treasure for foreigners in Japan.
Having lived in the country for sixteen years, she has the experience of being an outsider and her books, like Orchard and Falling into the Dragon's Mouth bring that to life. When I read one of her novels-in-verse, I am back in my Kagoshima days, trying to use the correct manners and doing my best to understand. I taught in Japan with an American man who had three children attending Japanese schools. I always wondered what life was like for them. This is a book that would have helped them so much.
Falling into the Dragon's Mouth is about Jason Parker, a sixth grader who attends public school and is shunned by his classmates for being different. Jason finds solace in aikido, where everyone starts at the same level and his language difficulties don't matter. Knowing how to do aikido is one thing, and being faced with a pack of bullies is another, especially in a culture where saving face is so important.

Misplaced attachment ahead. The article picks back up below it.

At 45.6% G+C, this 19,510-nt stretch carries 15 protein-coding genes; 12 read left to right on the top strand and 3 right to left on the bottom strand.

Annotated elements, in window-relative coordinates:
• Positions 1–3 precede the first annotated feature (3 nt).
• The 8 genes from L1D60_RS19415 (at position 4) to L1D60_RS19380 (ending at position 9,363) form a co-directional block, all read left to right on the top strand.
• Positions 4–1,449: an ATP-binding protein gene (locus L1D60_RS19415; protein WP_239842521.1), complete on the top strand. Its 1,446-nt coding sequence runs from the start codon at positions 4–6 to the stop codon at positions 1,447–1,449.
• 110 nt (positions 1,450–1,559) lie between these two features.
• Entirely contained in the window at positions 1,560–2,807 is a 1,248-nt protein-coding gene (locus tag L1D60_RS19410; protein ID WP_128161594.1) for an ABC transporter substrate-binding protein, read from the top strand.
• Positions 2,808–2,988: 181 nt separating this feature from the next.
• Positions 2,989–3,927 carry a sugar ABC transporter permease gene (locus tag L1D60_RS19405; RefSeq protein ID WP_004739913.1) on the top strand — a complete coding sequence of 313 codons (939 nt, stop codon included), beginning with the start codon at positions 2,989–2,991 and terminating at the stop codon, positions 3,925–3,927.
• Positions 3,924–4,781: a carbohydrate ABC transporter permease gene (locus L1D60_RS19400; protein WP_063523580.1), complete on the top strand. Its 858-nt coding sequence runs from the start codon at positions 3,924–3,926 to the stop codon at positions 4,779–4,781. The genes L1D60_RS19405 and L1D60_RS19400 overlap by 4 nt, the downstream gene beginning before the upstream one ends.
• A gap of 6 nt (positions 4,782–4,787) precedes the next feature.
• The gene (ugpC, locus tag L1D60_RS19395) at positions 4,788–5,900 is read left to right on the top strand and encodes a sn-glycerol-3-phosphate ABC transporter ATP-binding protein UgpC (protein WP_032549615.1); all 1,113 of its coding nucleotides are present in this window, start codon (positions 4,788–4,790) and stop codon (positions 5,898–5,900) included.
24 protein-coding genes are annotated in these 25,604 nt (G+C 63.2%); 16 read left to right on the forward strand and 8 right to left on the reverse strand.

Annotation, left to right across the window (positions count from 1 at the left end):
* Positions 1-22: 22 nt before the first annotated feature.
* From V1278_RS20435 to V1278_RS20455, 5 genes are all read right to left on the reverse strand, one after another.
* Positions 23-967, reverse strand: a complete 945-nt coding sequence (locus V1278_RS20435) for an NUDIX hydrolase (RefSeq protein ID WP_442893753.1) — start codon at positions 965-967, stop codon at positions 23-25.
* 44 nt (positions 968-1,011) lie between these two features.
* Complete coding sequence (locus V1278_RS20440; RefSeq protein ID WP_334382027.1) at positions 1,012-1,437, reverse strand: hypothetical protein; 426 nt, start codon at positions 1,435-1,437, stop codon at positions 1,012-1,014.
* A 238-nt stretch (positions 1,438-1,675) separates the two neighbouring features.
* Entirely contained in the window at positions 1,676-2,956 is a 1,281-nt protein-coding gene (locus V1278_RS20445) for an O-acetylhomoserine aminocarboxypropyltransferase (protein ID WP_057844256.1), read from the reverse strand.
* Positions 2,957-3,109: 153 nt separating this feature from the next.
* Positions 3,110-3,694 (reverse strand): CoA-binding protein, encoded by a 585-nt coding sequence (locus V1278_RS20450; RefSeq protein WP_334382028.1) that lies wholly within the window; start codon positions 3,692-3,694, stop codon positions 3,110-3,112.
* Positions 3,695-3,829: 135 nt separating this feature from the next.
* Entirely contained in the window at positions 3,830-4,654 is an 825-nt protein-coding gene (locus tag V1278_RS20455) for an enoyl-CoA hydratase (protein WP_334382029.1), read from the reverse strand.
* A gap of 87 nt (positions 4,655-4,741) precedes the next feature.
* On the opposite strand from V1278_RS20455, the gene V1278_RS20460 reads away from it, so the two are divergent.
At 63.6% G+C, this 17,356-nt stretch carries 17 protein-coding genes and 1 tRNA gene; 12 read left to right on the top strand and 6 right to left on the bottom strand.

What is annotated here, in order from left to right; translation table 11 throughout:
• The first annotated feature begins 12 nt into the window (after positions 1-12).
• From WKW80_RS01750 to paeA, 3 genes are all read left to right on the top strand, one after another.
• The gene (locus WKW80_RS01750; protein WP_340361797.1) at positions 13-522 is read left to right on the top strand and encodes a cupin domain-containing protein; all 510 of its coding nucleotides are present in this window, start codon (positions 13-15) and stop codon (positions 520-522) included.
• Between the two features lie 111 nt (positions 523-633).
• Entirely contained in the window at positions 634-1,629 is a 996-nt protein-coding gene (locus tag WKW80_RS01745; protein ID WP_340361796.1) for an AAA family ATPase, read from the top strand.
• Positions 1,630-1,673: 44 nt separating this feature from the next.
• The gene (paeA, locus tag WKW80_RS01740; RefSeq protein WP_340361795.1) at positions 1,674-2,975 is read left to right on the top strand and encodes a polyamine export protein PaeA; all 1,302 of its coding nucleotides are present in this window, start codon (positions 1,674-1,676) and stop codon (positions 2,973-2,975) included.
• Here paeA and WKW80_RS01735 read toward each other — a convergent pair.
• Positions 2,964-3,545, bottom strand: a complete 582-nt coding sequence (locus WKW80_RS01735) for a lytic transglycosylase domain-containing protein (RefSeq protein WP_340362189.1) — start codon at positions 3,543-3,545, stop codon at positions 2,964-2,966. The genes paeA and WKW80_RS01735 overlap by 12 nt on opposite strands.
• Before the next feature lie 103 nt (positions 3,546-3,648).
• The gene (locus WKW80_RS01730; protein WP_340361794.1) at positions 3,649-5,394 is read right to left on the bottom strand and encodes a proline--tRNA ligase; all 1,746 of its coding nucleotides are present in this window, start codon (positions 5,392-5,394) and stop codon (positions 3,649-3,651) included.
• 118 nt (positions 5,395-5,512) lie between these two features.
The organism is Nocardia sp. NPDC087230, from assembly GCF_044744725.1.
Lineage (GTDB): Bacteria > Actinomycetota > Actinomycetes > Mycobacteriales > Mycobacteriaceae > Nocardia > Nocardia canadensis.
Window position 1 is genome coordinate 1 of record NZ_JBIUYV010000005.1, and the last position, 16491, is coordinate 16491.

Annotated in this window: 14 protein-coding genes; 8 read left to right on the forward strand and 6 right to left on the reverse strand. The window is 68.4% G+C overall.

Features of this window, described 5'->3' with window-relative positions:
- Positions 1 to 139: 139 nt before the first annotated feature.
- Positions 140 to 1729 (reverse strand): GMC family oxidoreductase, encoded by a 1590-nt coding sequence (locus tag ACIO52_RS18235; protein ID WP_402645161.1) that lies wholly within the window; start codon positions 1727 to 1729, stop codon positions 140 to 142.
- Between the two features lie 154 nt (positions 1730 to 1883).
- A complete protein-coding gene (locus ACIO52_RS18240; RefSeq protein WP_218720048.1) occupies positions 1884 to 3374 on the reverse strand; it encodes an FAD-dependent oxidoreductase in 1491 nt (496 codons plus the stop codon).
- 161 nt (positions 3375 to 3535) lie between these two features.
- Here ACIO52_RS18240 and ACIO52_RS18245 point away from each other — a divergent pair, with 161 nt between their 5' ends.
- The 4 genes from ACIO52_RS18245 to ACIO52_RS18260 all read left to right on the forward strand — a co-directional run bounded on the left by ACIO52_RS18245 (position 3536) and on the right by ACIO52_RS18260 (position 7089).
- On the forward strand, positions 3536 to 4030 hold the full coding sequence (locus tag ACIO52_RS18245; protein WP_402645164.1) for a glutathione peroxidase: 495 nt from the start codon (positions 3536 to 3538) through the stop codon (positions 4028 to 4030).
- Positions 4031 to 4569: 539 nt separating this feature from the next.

Thompson makes Jason's loneliness palpable and captures so many small parts of daily life. I am eager to track down Thompson's other books to be brought back to my Japanese days. I hope that every international school in Japan gets a copy for their library.